If you have any tips for avoiding those munchy urges, please enlighten me!

In other, more shallow and superficial news, I’m experimenting with curly hair. Opinions? I’m not really sure what to do with my bangs when I wear my hair curly. (And I did take a shot where I’m not tilting my head at this odd angle, but it was harder to see the curl, hence this funky pose.)

Will You Be My Friend? Check Yes or No

On Sunday I watched a father and son eat lunch. The father was on his cell phone for most of their meal, while the son ate in silence. I found this odd because usually I see younger people on their cells while the older people are sitting there in silence, but more than finding it odd I found it sad and representative of our technologically-obsessed culture. So attached are we to our gadgets that portability is a must. We must be available at all times, to all people. We must have wireless internet access and internet and music on our phones, even TVs in our cars. We must update our Twitter and our Facebook daily, if not hourly, so everyone knows what we’re doing or thinking. Of course, the irony of all of this is that while we’re seemingly so connected to each other, we couldn’t be more isolated. We neglect real relationships for cyber ones, preferring a text or email over a phone call, a phone call instead of face-to-face interaction. It’s just easier that way. Right?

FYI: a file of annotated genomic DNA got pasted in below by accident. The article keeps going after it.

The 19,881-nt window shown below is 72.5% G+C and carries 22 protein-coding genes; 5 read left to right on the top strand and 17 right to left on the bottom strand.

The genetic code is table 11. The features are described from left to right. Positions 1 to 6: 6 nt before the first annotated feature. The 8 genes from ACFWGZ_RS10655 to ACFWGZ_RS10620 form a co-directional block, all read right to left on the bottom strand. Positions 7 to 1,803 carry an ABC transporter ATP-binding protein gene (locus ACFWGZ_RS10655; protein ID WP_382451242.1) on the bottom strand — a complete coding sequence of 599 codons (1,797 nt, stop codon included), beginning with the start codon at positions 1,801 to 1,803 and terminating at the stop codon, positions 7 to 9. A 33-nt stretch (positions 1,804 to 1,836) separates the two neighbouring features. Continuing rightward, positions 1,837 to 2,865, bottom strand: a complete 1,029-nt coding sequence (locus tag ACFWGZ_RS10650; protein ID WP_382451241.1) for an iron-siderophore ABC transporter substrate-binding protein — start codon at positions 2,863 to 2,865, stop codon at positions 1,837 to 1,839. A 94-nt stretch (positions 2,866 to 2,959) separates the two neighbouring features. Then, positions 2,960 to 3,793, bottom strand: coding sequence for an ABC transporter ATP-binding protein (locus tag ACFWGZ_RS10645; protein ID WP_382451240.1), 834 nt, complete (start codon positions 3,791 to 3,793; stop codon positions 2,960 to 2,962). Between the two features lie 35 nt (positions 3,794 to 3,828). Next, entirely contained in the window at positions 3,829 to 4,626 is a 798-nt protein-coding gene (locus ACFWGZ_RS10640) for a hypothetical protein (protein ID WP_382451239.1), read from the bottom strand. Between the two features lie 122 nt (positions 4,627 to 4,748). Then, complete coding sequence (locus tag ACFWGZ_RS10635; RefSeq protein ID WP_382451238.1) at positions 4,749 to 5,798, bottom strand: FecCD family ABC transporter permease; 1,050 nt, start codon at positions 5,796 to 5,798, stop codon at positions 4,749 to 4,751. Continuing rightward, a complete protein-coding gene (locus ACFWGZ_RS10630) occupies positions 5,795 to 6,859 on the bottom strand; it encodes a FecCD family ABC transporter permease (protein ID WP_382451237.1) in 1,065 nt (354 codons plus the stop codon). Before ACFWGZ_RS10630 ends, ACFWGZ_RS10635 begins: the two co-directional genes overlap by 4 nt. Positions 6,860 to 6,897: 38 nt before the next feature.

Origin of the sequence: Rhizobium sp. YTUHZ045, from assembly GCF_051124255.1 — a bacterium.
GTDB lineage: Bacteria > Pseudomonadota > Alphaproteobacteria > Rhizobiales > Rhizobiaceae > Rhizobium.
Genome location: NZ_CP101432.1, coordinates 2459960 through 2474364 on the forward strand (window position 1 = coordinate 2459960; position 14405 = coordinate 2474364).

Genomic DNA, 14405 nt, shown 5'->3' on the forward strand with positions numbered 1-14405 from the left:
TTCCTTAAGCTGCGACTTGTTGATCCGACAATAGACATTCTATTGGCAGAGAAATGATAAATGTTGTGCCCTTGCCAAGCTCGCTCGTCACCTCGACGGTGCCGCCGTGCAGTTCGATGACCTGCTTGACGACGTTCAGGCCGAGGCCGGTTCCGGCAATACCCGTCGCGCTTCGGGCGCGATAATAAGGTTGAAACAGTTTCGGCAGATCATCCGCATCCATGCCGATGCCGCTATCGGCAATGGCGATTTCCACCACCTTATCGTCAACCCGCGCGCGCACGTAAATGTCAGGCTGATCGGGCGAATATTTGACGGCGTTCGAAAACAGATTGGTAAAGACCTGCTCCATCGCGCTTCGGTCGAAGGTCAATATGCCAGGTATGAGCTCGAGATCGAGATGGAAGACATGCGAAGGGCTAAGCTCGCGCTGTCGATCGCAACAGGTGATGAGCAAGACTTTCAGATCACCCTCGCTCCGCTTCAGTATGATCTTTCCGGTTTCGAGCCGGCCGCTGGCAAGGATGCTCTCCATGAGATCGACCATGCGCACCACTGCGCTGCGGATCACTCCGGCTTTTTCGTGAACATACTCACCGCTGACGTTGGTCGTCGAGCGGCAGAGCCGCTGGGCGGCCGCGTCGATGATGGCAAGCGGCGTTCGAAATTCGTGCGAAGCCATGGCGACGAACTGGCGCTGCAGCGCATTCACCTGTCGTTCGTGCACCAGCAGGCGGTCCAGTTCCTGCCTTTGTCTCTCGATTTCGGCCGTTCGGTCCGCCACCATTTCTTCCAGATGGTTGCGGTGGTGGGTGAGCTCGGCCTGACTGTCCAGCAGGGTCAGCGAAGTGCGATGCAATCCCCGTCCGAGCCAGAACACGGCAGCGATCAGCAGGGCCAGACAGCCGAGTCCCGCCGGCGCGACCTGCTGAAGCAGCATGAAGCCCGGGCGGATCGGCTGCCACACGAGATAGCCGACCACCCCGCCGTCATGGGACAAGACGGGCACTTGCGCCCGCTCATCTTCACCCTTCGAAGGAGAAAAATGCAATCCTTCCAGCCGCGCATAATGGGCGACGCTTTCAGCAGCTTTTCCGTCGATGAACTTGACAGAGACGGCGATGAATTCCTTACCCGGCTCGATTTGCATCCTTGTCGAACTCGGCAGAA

I have found myself trapped in some of the scenarios I’ve just described, and it’s only lately that I’ve realized that I’ve allowed myself to hide behind my online presence. I’m more comfortable baring my soul on a blog post or in a facebook post than I am in real life. The online me is the selective version of me, and so the online me is safe, protected. And I’ve allowed myself to believe that I’m cultivating and maintaining friendships because I know what my friends are all up to thanks to the wonders of social networking, and yet how often have I actually called them up to find out? In person communication isn’t always possible, but I know I can do better than exchanging facebook messages.